Another avenue emerged this summer as the potential for La Liga clubs to come to Dubai this winter for friendly matches against AGL sides was revealed at the signing of a partnership between the two competitions. But for Mooney, long-term planning must underpin such ventures.
He said: “The benefit is only because it gets people into the habit of going to a local stadium. I don’t think there is anything incredibly sustainable to that, but it is good to get that habit and not just watch a game on television.”
There is no lack of star power on show in the Emirates, with the talent spread throughout the division. Ahli’s side which fell to a narrow 1-0 aggregate ACL final defeat last weekend to Guangzhou Evergrande contained Brazil playmaker Everton Ribeiro, who was coveted by European heavyweights such as AC Milan and Monaco. Now-injured Jazira front man Mirko Vucinic came to the capital in the summer of 2014 on the back of three Serie A title wins at Juventus, Bani Yas’ Mark Milligan is a linchpin in the Australia midfield and Fujairah boast ex-Rangers centre-back Madjid Bougherra.
“Spending money on players and people coming to matches is not super linked,” warned Mooney. “The link isn’t great. Can you sign Lionel Messi? Where does that end? That is not your strategy for people coming to stadiums. The strategy is putting the clubs in a unique position in the minds of the people and communicating that and linking it to the community.”
Inclusion has been an issue at games in the UAE, which remain attended almost-exclusively by Emiratis. For example, posters promoting Ahli’s run in the 2015 ACL were exclusively published in Arabic throughout Dubai.
A huge demographic remains untapped. Out of the country’s estimated 9 million population by World Bank figures, only 1m are natives. Mooney was convinced sound examples can be found elsewhere of rival competitions attracting foreign fans through appropriate scheduling and marketing.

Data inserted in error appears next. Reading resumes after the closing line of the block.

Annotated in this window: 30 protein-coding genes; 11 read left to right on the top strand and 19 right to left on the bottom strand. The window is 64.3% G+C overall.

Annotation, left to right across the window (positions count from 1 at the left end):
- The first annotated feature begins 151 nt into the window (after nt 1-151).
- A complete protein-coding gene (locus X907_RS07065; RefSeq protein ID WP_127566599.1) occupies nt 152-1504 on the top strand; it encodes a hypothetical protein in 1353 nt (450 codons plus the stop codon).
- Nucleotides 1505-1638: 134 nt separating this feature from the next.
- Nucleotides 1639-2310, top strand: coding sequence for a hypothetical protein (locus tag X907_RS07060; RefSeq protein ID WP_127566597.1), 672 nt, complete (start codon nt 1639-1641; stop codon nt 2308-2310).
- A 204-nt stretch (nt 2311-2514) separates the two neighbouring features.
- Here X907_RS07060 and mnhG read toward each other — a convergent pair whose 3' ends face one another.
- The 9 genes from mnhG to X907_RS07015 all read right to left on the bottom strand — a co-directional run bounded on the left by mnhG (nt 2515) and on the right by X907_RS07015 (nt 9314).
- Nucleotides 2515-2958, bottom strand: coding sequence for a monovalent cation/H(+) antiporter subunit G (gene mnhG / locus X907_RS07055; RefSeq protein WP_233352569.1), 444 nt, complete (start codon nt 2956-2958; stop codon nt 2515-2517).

Thanks to the attendances for today’s match pic.twitter.com/otuT3TXTq3
— AlJazira FC Official (@AlJazira_uae) September 20, 2014
He said: “There is no reason expats shouldn’t be involved. As a football fan, wherever I go I check on my phone to see where is the next match, is there a football museum etc. I absolutely reject the theory people don’t come to Dubai and do that. But if websites do not work, it isn’t marketed right, game times are changing and you don’t know when they are on, that is a real issue.”
Some clubs are not standing still. Bani Yas, Al Dhafra and Al Wasl are just some of the teams who have invested in much-improved websites this season, with extensive content in English and Arabic. All clubs have significant social media presences. The AGL’s combined Twitter following for all 14 teams is approximately 279,400. Clubs such as Al Ain, Wasl and Ahli also possess verified accounts which are regularly updated.
“Help in marketing is very good, as we can take on the experiences from Borussia Dortmund and the other clubs who have good history,” said Bani Yas media officer Hassan Al Marzouki.
“We need these stories to learn from. We do not have any idea about things on that scale. Bani Yas is a new club, not like Al Ain or Al Wahda. We need to do something special. We cannot just ask the fans to come.”
The final word should go to the players who compete in the UAE’s often-desolate arenas. For this season’s top scorer Sebastian Tagliabue of Al Wahda, weather conditions are of far greater importance to him than attendances.
“No,” the Argentine said when asked about the effect of the quiet stands. “Now the atmosphere is better because now it is becoming a bit more like winter. Before we couldn’t play, because it is too hot.”
Know more about Sport360 Application